Art + Anth (a multidisciplinary conversation) Pt. 2

A dialogue between Rob and Anatol on multiple lives and multiple disciplines.

In the present as were I still (installation view), Anatol Pitt, 2017, Photo: Christo Crocker

A: How does your art training influence the way you think about anthropology?

R: What strikes me is that much of the theory, the general sensibility even, of contemporary art, and of avant garde history in general, is concerned with a kind of qualitative research of our basic humanity. I totally agree with what you’ve said just now, I went through all kinds of disillusionment with ‘art writing culture’ and even art itself, as it has become gutted of the spirit of the avant garde in general, I feel. But now that I’m firmly in an academic discipline, the social sciences even, I maintain now more than ever that literary, artistic, cinematic, musical and theatrical modernism remains the forefront of human knowledge. An absolutely brazen statement, but I think it’s true.

Someone who has paid close attention to (the right kinds of) art, literature, cinema and music culture and so forth in the mid to late 20th century, has an innate sense of many of the insights of contemporary anthropology. That’s because artists don’t laboriously articulate the visions they have in analytical language, they use their imaginations to express what are in essence deep ontological insights. We the audience then allow ourselves to be impressed by these insights, in our act of viewing, or listening. Berger’s Ways of Seeing, as you know, is crucial in contemporary aesthetic theory and is now a few decades old, yet it has much to offer contemporary anthropology too, particularly in sensory ethnography and in some of the ‘ontological’ work of recent years.

But more than just the literature and theory around art and aesthetics, it is, as you say, just the ability to relate to artworks and to enjoy and consume artistic culture which I think has a lot to offer. As such, I think exposure to and a keen enjoyment of aesthetic cultures are essential for an intelligent understanding of the human and non-human world.

But the culture of writing is what we’re talking about here I guess. What do you think about disciplinary schisms?

tanpura study #2 (sa, ma, pa in C#) (installation view), Robert McDougall, 2014
found ceramic pots, wiring, lights, SD speakers, cotton, television, DVD with sound
Pepperhouse Studios, KOCHI, Kerala, India 2014
documentation video:

A: Schisms between disciplines or within disciplines? I do get frustrated by people not taking other disciplines seriously, or not trying to read very widely. I think a lot more people should have a better understanding of contemporary anthropology, but you can say the same about every discipline (be it physics, maths, law, geography, history, philosophy, gender studies, neuroscience, economics, biology etc etc.). I do sometimes worry about a lack of natural science literacy within the humanities and arts departments. I’m a big fan of interdisciplinary dialogue—though I understand that a lot of interdisciplinary research can lose the specificity or expertise that specific disciplines can bring.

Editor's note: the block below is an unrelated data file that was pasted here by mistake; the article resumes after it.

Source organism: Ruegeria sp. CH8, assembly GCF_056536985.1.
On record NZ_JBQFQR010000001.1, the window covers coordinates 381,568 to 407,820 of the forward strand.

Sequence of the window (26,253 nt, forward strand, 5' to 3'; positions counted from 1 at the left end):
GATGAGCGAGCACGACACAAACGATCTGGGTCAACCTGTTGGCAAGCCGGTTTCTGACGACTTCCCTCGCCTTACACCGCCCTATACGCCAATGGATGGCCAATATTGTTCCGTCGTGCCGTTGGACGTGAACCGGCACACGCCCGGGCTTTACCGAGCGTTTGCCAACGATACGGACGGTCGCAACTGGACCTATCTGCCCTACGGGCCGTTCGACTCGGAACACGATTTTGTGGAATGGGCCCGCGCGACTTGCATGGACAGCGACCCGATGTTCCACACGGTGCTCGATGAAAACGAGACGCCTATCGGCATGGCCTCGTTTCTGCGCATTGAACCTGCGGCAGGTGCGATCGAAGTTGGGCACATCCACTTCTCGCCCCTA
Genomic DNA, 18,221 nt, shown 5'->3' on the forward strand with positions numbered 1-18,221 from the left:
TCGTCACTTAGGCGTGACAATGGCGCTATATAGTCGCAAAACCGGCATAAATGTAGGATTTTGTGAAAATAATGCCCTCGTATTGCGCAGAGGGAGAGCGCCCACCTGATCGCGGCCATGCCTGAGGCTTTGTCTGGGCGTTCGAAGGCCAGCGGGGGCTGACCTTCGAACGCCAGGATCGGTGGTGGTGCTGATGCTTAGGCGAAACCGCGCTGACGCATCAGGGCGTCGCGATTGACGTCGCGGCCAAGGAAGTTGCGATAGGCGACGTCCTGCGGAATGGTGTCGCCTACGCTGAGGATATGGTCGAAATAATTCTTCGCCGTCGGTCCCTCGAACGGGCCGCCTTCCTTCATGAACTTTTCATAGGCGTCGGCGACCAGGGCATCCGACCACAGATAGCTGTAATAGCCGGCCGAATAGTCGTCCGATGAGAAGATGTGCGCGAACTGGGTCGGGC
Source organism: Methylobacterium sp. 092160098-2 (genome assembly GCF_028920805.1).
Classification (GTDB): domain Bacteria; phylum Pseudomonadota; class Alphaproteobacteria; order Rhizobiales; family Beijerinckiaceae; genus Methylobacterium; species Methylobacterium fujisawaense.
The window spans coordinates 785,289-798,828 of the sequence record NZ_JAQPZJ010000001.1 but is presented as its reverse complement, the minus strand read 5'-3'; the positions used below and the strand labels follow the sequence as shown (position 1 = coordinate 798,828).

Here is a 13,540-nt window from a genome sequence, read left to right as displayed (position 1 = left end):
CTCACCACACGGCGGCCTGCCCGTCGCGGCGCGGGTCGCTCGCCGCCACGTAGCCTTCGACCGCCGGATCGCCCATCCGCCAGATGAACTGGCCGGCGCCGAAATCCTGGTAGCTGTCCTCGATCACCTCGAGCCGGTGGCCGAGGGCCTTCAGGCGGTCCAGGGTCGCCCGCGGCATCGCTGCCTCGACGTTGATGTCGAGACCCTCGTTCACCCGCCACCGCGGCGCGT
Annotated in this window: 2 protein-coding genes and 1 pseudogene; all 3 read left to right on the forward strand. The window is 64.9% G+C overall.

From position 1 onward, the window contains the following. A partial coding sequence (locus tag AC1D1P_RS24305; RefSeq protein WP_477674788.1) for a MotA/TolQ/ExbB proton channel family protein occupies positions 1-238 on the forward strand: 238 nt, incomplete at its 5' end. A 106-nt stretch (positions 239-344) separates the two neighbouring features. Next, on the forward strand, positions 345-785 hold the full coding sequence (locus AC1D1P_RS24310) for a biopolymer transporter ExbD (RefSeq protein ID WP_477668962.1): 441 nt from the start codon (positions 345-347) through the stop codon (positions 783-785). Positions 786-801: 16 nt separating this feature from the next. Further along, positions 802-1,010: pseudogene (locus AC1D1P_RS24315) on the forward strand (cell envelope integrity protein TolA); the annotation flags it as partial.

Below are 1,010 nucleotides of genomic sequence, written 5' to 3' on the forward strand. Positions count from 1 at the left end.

Did you have a specific schism in mind?

R: I did in this context mean between art and anthropology, but yes I really agree that interdisciplinary dialogue is essential. I was talking this over with a visiting anthropologist recently, she was saying how another contemporary anthropologist was referencing something from Ancient Greece but got it totally wrong. Her husband is a Classics professor and realized as such, and they both remarked how pretentious it was, yet how no one seemed to notice because their/our anthropological peers aren’t expected to be versed in those kinds of studies. I went to a public Philosophy lecture here at Unimelb a few weeks ago on the subject of transformative experiences, and the visiting speaker, an esteemed Yale professor, seemed to be making claims in a parallel world where Arnold van Gennep’s rite de passage and Victor Turner’s subsequent work on liminality didn’t exist. It was in the same building as where I learned about those things!

In art school I guess we are really trained to try and look at everything, there are artists everywhere making work about everything, its amazing, and its common to meet artists who are experts in certain fields, and also common to meet artists who are real polymaths. They inspire me the most. But yes I find the lack of dialogue between philosophy and anthropology particularly fascinating, as if they are talking about different things – but that is a long historical story. This would include art history and theory, well versed in French philosophy, but often illiterate of anthropology – which I think has a lot more to offer, in so many ways. The artistic pursuit lends itself to anthropology and vice versa; art because of its imaginative and poetic ability to ask big questions, anthropology because of its basis in ethnography; the real world.

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